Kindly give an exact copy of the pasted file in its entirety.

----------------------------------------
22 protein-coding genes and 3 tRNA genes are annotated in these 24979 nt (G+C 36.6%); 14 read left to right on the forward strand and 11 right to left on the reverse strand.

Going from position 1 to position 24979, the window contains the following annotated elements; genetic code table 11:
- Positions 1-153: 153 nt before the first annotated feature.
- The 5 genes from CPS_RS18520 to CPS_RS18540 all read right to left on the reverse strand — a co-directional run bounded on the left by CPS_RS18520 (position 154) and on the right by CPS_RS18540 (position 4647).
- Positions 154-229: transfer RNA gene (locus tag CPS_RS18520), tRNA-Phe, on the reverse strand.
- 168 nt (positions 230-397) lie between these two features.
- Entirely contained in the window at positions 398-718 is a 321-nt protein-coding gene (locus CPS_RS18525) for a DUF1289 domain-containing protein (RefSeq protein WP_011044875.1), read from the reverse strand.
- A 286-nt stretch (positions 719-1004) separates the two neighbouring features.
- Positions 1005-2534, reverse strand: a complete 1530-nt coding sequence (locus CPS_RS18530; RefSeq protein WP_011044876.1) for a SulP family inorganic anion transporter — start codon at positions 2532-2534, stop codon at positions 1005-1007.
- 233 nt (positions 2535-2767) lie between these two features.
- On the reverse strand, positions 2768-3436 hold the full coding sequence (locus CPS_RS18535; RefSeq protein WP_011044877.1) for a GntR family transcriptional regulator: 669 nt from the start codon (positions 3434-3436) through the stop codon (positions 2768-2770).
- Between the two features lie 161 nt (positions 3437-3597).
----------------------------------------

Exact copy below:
22 protein-coding genes and 3 tRNA genes are annotated in these 24979 nt (G+C 36.6%); 14 read left to right on the forward strand and 11 right to left on the reverse strand.

Going from position 1 to position 24979, the window contains the following annotated elements; genetic code table 11:
- Positions 1-153: 153 nt before the first annotated feature.
- The 5 genes from CPS_RS18520 to CPS_RS18540 all read right to left on the reverse strand — a co-directional run bounded on the left by CPS_RS18520 (position 154) and on the right by CPS_RS18540 (position 4647).
- Positions 154-229: transfer RNA gene (locus tag CPS_RS18520), tRNA-Phe, on the reverse strand.
- 168 nt (positions 230-397) lie between these two features.
- Entirely contained in the window at positions 398-718 is a 321-nt protein-coding gene (locus CPS_RS18525) for a DUF1289 domain-containing protein (RefSeq protein WP_011044875.1), read from the reverse strand.
- A 286-nt stretch (positions 719-1004) separates the two neighbouring features.
- Positions 1005-2534, reverse strand: a complete 1530-nt coding sequence (locus CPS_RS18530; RefSeq protein WP_011044876.1) for a SulP family inorganic anion transporter — start codon at positions 2532-2534, stop codon at positions 1005-1007.
- 233 nt (positions 2535-2767) lie between these two features.
- On the reverse strand, positions 2768-3436 hold the full coding sequence (locus CPS_RS18535; RefSeq protein WP_011044877.1) for a GntR family transcriptional regulator: 669 nt from the start codon (positions 3434-3436) through the stop codon (positions 2768-2770).
- Between the two features lie 161 nt (positions 3437-3597).